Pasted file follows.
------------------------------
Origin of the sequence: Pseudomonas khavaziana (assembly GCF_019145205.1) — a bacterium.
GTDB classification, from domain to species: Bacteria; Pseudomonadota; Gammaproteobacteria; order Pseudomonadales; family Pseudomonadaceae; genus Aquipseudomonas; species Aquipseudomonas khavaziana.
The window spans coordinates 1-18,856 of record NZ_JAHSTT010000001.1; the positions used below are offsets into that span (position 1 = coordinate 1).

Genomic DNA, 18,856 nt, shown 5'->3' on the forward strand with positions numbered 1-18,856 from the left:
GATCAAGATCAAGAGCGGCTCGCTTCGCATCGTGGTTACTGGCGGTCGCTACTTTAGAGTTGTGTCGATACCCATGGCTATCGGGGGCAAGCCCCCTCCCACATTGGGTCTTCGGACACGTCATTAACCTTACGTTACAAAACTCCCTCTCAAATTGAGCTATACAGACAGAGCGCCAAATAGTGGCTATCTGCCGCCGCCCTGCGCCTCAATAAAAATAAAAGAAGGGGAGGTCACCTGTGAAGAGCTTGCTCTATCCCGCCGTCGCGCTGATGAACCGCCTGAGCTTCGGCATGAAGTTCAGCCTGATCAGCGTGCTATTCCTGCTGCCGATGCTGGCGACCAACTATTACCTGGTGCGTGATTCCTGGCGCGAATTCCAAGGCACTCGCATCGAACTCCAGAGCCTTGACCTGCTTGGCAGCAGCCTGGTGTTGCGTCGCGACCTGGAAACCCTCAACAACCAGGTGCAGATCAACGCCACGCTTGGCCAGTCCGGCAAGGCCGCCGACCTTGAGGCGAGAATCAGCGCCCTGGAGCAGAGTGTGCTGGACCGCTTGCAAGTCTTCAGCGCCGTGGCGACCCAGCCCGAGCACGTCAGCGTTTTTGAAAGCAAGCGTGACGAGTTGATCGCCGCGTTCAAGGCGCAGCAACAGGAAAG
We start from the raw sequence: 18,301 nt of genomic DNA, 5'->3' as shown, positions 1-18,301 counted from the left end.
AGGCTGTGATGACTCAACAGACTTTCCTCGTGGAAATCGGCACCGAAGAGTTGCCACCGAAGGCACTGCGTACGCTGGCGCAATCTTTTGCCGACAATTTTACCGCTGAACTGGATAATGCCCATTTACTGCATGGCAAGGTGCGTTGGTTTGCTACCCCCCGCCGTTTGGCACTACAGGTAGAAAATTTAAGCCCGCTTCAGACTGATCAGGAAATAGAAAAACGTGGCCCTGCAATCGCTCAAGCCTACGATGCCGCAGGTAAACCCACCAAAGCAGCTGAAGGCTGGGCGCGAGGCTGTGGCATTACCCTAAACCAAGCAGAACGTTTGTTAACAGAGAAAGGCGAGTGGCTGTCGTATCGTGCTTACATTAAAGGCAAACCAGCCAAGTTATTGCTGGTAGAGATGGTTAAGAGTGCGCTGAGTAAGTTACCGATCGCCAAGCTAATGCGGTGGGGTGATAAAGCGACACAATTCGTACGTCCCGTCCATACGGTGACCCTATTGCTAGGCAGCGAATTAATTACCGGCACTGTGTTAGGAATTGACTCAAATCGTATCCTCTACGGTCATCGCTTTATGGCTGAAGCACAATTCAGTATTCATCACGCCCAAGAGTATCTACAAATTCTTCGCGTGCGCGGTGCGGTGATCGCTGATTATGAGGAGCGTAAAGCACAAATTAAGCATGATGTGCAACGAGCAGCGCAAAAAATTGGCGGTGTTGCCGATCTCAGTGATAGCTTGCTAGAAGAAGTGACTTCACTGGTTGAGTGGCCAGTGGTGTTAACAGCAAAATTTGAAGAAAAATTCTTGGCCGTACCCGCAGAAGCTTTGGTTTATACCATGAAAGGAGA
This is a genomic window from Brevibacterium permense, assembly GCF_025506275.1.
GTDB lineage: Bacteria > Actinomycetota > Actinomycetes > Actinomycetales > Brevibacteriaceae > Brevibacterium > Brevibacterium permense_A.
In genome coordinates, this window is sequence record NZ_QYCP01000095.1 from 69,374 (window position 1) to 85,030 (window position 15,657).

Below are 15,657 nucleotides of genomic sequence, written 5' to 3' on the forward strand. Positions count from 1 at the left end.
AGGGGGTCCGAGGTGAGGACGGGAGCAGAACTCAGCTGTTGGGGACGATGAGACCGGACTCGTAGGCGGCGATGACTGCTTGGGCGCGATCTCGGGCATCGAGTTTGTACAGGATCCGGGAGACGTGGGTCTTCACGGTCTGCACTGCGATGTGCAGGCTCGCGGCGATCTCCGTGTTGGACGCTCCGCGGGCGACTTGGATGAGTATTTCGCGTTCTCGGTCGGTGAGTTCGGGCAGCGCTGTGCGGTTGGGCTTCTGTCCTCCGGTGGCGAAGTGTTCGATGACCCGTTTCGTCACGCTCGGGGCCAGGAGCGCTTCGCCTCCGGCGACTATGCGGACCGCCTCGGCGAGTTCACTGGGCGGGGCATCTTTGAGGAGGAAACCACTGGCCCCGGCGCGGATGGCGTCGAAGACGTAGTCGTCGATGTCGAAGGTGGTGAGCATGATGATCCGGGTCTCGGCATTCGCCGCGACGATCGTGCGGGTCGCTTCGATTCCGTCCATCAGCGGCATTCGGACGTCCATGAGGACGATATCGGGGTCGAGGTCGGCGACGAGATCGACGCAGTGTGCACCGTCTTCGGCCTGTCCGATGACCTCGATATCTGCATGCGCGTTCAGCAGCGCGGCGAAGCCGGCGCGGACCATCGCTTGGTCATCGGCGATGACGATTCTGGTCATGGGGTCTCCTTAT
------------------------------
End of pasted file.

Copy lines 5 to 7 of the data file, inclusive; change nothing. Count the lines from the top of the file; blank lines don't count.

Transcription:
GATCAAGATCAAGAGCGGCTCGCTTCGCATCGTGGTTACTGGCGGTCGCTACTTTAGAGTTGTGTCGATACCCATGGCTATCGGGGGCAAGCCCCCTCCCACATTGGGTCTTCGGACACGTCATTAACCTTACGTTACAAAACTCCCTCTCAAATTGAGCTATACAGACAGAGCGCCAAATAGTGGCTATCTGCCGCCGCCCTGCGCCTCAATAAAAATAAAAGAAGGGGAGGTCACCTGTGAAGAGCTTGCTCTATCCCGCCGTCGCGCTGATGAACCGCCTGAGCTTCGGCATGAAGTTCAGCCTGATCAGCGTGCTATTCCTGCTGCCGATGCTGGCGACCAACTATTACCTGGTGCGTGATTCCTGGCGCGAATTCCAAGGCACTCGCATCGAACTCCAGAGCCTTGACCTGCTTGGCAGCAGCCTGGTGTTGCGTCGCGACCTGGAAACCCTCAACAACCAGGTGCAGATCAACGCCACGCTTGGCCAGTCCGGCAAGGCCGCCGACCTTGAGGCGAGAATCAGCGCCCTGGAGCAGAGTGTGCTGGACCGCTTGCAAGTCTTCAGCGCCGTGGCGACCCAGCCCGAGCACGTCAGCGTTTTTGAAAGCAAGCGTGACGAGTTGATCGCCGCGTTCAAGGCGCAGCAACAGGAAAG
We start from the raw sequence: 18,301 nt of genomic DNA, 5'->3' as shown, positions 1-18,301 counted from the left end.
AGGCTGTGATGACTCAACAGACTTTCCTCGTGGAAATCGGCACCGAAGAGTTGCCACCGAAGGCACTGCGTACGCTGGCGCAATCTTTTGCCGACAATTTTACCGCTGAACTGGATAATGCCCATTTACTGCATGGCAAGGTGCGTTGGTTTGCTACCCCCCGCCGTTTGGCACTACAGGTAGAAAATTTAAGCCCGCTTCAGACTGATCAGGAAATAGAAAAACGTGGCCCTGCAATCGCTCAAGCCTACGATGCCGCAGGTAAACCCACCAAAGCAGCTGAAGGCTGGGCGCGAGGCTGTGGCATTACCCTAAACCAAGCAGAACGTTTGTTAACAGAGAAAGGCGAGTGGCTGTCGTATCGTGCTTACATTAAAGGCAAACCAGCCAAGTTATTGCTGGTAGAGATGGTTAAGAGTGCGCTGAGTAAGTTACCGATCGCCAAGCTAATGCGGTGGGGTGATAAAGCGACACAATTCGTACGTCCCGTCCATACGGTGACCCTATTGCTAGGCAGCGAATTAATTACCGGCACTGTGTTAGGAATTGACTCAAATCGTATCCTCTACGGTCATCGCTTTATGGCTGAAGCACAATTCAGTATTCATCACGCCCAAGAGTATCTACAAATTCTTCGCGTGCGCGGTGCGGTGATCGCTGATTATGAGGAGCGTAAAGCACAAATTAAGCATGATGTGCAACGAGCAGCGCAAAAAATTGGCGGTGTTGCCGATCTCAGTGATAGCTTGCTAGAAGAAGTGACTTCACTGGTTGAGTGGCCAGTGGTGTTAACAGCAAAATTTGAAGAAAAATTCTTGGCCGTACCCGCAGAAGCTTTGGTTTATACCATGAAAGGAGA